My only problem with the game is the actual gameplay itself.
On your first playthrough, planning out classes and trying to balance Elodie's mood seem like super interesting mechanics and if you're into the aesthetic of the game and the stuff you saw in, like, the Steam trailer and screenshots, you'll be thinking it's like the greatest game ever. The writing is great, the way taking classes shows you a brief overview of the progressively more advanced topics you're learning in a given subject is neat, and man, like everything about the presentation of the game itself is fantastic.
You notice as you play along that you're failing like every single skill check. You might even be like "aw man, I missed this Poisons check? Better bone up on Poisons" — only to find that you'll like never need Poisons again for the rest of the game. (Disclaimer: I have yet to complete a successful runthrough of the game, but have spent over three hours of time in the game according to Steam.) Then you'll die from something out of nowhere that you could've never seen coming and prepared for on your first time through.
"Okay," you think, "I'll give it another shot. This is clearly just a mechanics'd up visual novel, anyways, so I guess I should've expected hell of Bad Ends." On your subsequent playthroughs, you'll attempt to adjust your class schedules accordingly such as to allow you to pass checks for events that you now know are coming up from your previous playthroughs. Then, when you train for a key class, you'll get little-to-no skill points from it because you weren't watching your mood. Or worse yet, you were watching your mood and thought to make your princess as happy as possible because she starts the game all sad and depressed over the death of her mother, but as it turns out some class you wanted to take does barely anything or nothing at all for you because of the mood you're in. You search around the UI and try and find some sort of reasoning for which classes are affected by which moods — and it turns out that there is no such thing (although they [mostly] follow some sort of logic). Instead, you must either figure out which classes are affected by which moods on your own and write them down in a grid on a piece of paper... or just check the top-rated Steam guide for the game.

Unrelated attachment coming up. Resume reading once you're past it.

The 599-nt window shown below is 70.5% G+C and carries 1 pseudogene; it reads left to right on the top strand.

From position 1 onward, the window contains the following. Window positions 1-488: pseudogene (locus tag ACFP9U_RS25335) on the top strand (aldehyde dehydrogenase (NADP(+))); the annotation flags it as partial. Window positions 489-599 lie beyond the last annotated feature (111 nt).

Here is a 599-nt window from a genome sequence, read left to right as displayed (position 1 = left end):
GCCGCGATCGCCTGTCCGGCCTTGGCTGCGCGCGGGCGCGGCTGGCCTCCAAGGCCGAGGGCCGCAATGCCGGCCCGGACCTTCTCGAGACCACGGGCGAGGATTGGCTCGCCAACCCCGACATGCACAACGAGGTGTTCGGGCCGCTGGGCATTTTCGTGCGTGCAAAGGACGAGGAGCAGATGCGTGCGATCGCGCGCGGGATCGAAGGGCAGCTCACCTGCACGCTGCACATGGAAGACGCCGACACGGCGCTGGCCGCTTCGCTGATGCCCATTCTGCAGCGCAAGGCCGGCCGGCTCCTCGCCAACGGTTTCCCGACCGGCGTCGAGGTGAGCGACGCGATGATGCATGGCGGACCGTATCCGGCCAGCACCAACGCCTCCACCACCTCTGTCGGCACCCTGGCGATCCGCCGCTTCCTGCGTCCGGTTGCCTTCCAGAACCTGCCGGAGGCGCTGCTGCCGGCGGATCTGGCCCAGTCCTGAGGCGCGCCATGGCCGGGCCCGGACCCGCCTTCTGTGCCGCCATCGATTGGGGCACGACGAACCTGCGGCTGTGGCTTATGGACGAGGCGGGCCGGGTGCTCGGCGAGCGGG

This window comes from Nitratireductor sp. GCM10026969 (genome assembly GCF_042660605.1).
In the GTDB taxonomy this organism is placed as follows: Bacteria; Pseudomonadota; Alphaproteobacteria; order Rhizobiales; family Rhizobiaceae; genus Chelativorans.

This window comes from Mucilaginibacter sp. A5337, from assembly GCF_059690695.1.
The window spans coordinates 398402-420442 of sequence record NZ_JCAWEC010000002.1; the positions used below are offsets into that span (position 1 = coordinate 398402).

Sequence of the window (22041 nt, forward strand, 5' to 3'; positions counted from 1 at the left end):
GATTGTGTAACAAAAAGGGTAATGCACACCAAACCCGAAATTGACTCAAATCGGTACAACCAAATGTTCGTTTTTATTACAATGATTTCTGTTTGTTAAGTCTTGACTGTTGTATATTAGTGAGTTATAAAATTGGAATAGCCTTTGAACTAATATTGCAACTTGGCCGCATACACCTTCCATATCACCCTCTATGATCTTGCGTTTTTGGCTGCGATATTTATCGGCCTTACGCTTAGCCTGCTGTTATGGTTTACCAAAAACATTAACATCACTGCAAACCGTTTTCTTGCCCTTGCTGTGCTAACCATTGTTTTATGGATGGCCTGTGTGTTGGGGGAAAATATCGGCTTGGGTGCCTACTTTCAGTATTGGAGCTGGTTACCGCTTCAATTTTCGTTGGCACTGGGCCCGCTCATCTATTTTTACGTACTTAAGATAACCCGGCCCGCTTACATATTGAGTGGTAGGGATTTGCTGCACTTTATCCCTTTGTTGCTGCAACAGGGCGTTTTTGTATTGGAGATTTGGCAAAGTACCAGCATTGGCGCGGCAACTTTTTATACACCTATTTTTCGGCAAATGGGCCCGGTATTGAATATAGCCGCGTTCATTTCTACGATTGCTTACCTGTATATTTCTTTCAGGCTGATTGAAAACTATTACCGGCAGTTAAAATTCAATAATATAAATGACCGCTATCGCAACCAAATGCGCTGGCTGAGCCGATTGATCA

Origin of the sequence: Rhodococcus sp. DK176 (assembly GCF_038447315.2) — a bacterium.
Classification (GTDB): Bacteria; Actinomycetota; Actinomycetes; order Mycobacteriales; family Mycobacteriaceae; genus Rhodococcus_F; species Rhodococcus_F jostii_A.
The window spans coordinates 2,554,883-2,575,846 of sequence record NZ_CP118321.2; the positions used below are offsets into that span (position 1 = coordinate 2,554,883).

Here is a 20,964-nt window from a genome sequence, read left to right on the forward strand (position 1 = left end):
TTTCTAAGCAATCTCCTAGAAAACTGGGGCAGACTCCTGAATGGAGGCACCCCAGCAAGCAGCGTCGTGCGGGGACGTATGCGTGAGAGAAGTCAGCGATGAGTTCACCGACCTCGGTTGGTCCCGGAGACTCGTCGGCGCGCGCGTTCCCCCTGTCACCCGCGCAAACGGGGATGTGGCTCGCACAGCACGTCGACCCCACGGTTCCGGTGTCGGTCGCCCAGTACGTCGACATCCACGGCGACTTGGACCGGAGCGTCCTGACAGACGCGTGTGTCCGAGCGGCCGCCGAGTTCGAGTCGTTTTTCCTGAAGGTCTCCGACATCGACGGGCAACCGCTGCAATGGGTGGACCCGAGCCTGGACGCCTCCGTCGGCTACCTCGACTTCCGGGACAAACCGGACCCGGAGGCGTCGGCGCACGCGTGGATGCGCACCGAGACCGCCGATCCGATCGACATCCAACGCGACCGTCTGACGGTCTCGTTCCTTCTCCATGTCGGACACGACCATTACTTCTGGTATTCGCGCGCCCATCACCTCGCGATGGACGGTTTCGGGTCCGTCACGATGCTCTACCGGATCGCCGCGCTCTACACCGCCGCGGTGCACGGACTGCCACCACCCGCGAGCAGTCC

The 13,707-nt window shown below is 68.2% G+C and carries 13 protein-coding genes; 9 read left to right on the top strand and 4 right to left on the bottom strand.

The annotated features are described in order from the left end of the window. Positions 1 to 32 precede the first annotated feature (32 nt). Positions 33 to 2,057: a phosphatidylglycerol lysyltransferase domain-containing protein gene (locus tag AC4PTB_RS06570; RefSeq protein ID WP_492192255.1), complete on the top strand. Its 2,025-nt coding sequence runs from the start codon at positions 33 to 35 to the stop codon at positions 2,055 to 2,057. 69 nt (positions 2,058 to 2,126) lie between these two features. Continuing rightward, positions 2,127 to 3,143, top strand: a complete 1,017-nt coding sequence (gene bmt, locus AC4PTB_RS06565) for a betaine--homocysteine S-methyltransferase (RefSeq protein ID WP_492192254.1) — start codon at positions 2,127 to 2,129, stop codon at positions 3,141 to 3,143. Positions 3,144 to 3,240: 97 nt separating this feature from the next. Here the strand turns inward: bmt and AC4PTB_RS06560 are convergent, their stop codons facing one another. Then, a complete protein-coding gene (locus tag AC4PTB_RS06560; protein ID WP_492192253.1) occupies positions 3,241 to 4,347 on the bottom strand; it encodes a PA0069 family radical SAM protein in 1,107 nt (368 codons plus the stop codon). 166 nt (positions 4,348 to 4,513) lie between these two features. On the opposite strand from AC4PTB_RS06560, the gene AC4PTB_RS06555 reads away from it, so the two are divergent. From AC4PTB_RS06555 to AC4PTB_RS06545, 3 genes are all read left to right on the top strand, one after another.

Basically, in the end, the game becomes more of an exercise in replaying the game over and over and learning from your failures, taking notes on what worked and what didn't, in order to come up with a plan to make a successful run through the game. If this sounds appealing to you, that's fine; I was hoping for a much more role-playing-oriented experience out of the game, myself. Again, I understand that it's a relatively short game once you have the path for "the right run" down, and the length of the experience comes from the act of replaying it over and over again, and also it's just a more mechanically-dense visual novel, when it comes down to it. These things are all fine, but it's just not quite what I hoped for given the promise of the game from the outset and the great writing the game has and such.
In summary, I feel like the game has a great setup, great art, great writing, average sound and music, and great mechanical premise... but just kind of crappy actual mechanics in the end. It's still worth playing if the theme and setting and stuff interests you, and even more so if you're willing to put up with the visual novel tropes that make several, several playthroughs a must if you want to see a non-death ending... but at the end of the day, I personally wound up finding the core gameplay systems to be frustrating and poorly thought-out.